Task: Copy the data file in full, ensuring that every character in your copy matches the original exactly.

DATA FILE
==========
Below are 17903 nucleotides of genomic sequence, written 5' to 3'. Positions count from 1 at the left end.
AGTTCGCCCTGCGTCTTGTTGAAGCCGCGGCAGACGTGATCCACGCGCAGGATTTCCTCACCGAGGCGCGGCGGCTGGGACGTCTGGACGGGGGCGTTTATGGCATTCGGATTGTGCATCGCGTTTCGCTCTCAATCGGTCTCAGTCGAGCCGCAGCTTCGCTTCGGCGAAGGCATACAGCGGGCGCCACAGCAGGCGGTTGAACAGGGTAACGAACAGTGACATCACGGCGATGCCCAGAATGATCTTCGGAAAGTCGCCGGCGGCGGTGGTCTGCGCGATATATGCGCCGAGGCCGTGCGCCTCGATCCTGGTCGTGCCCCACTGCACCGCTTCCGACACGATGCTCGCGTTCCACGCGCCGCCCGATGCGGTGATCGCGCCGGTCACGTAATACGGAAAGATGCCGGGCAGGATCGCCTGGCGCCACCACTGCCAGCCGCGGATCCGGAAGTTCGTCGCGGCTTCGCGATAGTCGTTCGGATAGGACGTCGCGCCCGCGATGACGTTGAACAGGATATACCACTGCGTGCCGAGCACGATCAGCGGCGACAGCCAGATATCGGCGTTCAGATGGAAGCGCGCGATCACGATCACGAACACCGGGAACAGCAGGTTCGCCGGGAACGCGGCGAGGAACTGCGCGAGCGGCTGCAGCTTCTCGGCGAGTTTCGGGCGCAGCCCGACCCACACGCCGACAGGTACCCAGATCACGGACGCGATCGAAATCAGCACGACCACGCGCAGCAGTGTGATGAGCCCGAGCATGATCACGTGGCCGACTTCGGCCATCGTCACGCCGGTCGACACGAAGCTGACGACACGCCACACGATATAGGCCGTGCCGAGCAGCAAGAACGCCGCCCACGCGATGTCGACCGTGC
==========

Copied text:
Below are 17903 nucleotides of genomic sequence, written 5' to 3'. Positions count from 1 at the left end.
AGTTCGCCCTGCGTCTTGTTGAAGCCGCGGCAGACGTGATCCACGCGCAGGATTTCCTCACCGAGGCGCGGCGGCTGGGACGTCTGGACGGGGGCGTTTATGGCATTCGGATTGTGCATCGCGTTTCGCTCTCAATCGGTCTCAGTCGAGCCGCAGCTTCGCTTCGGCGAAGGCATACAGCGGGCGCCACAGCAGGCGGTTGAACAGGGTAACGAACAGTGACATCACGGCGATGCCCAGAATGATCTTCGGAAAGTCGCCGGCGGCGGTGGTCTGCGCGATATATGCGCCGAGGCCGTGCGCCTCGATCCTGGTCGTGCCCCACTGCACCGCTTCCGACACGATGCTCGCGTTCCACGCGCCGCCCGATGCGGTGATCGCGCCGGTCACGTAATACGGAAAGATGCCGGGCAGGATCGCCTGGCGCCACCACTGCCAGCCGCGGATCCGGAAGTTCGTCGCGGCTTCGCGATAGTCGTTCGGATAGGACGTCGCGCCCGCGATGACGTTGAACAGGATATACCACTGCGTGCCGAGCACGATCAGCGGCGACAGCCAGATATCGGCGTTCAGATGGAAGCGCGCGATCACGATCACGAACACCGGGAACAGCAGGTTCGCCGGGAACGCGGCGAGGAACTGCGCGAGCGGCTGCAGCTTCTCGGCGAGTTTCGGGCGCAGCCCGACCCACACGCCGACAGGTACCCAGATCACGGACGCGATCGAAATCAGCACGACCACGCGCAGCAGTGTGATGAGCCCGAGCATGATCACGTGGCCGACTTCGGCCATCGTCACGCCGGTCGACACGAAGCTGACGACACGCCACACGATATAGGCCGTGCCGAGCAGCAAGAACGCCGCCCACGCGATGTCGACCGTGC